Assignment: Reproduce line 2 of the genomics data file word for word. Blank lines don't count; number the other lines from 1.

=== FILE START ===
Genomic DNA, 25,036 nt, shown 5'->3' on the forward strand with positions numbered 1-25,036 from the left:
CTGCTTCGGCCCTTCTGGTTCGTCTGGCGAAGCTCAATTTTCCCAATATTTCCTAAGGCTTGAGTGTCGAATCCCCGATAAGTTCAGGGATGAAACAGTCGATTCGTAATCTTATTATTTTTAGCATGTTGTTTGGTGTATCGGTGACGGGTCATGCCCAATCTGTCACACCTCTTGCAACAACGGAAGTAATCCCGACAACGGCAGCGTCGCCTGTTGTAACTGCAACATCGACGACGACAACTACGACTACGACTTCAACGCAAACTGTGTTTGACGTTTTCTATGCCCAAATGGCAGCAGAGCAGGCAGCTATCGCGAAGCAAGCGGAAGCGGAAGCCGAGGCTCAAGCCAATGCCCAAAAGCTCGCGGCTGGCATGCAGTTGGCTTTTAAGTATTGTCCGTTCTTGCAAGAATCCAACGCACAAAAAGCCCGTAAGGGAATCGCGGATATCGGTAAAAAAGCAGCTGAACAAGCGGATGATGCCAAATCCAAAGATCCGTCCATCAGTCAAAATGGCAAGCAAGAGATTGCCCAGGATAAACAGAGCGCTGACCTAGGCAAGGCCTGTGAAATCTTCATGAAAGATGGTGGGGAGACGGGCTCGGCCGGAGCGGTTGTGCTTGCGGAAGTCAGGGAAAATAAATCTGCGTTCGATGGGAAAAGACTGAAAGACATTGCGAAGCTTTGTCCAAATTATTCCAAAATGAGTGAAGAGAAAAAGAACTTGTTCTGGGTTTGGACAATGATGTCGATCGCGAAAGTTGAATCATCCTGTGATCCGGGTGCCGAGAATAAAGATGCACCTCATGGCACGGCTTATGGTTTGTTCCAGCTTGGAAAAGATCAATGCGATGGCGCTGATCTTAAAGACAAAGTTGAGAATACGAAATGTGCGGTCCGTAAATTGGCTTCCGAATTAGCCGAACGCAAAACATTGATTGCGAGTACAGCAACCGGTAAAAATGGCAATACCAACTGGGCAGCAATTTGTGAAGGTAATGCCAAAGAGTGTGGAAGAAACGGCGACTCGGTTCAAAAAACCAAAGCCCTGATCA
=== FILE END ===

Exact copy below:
CTGCTTCGGCCCTTCTGGTTCGTCTGGCGAAGCTCAATTTTCCCAATATTTCCTAAGGCTTGAGTGTCGAATCCCCGATAAGTTCAGGGATGAAACAGTCGATTCGTAATCTTATTATTTTTAGCATGTTGTTTGGTGTATCGGTGACGGGTCATGCCCAATCTGTCACACCTCTTGCAACAACGGAAGTAATCCCGACAACGGCAGCGTCGCCTGTTGTAACTGCAACATCGACGACGACAACTACGACTACGACTTCAACGCAAACTGTGTTTGACGTTTTCTATGCCCAAATGGCAGCAGAGCAGGCAGCTATCGCGAAGCAAGCGGAAGCGGAAGCCGAGGCTCAAGCCAATGCCCAAAAGCTCGCGGCTGGCATGCAGTTGGCTTTTAAGTATTGTCCGTTCTTGCAAGAATCCAACGCACAAAAAGCCCGTAAGGGAATCGCGGATATCGGTAAAAAAGCAGCTGAACAAGCGGATGATGCCAAATCCAAAGATCCGTCCATCAGTCAAAATGGCAAGCAAGAGATTGCCCAGGATAAACAGAGCGCTGACCTAGGCAAGGCCTGTGAAATCTTCATGAAAGATGGTGGGGAGACGGGCTCGGCCGGAGCGGTTGTGCTTGCGGAAGTCAGGGAAAATAAATCTGCGTTCGATGGGAAAAGACTGAAAGACATTGCGAAGCTTTGTCCAAATTATTCCAAAATGAGTGAAGAGAAAAAGAACTTGTTCTGGGTTTGGACAATGATGTCGATCGCGAAAGTTGAATCATCCTGTGATCCGGGTGCCGAGAATAAAGATGCACCTCATGGCACGGCTTATGGTTTGTTCCAGCTTGGAAAAGATCAATGCGATGGCGCTGATCTTAAAGACAAAGTTGAGAATACGAAATGTGCGGTCCGTAAATTGGCTTCCGAATTAGCCGAACGCAAAACATTGATTGCGAGTACAGCAACCGGTAAAAATGGCAATACCAACTGGGCAGCAATTTGTGAAGGTAATGCCAAAGAGTGTGGAAGAAACGGCGACTCGGTTCAAAAAACCAAAGCCCTGATCA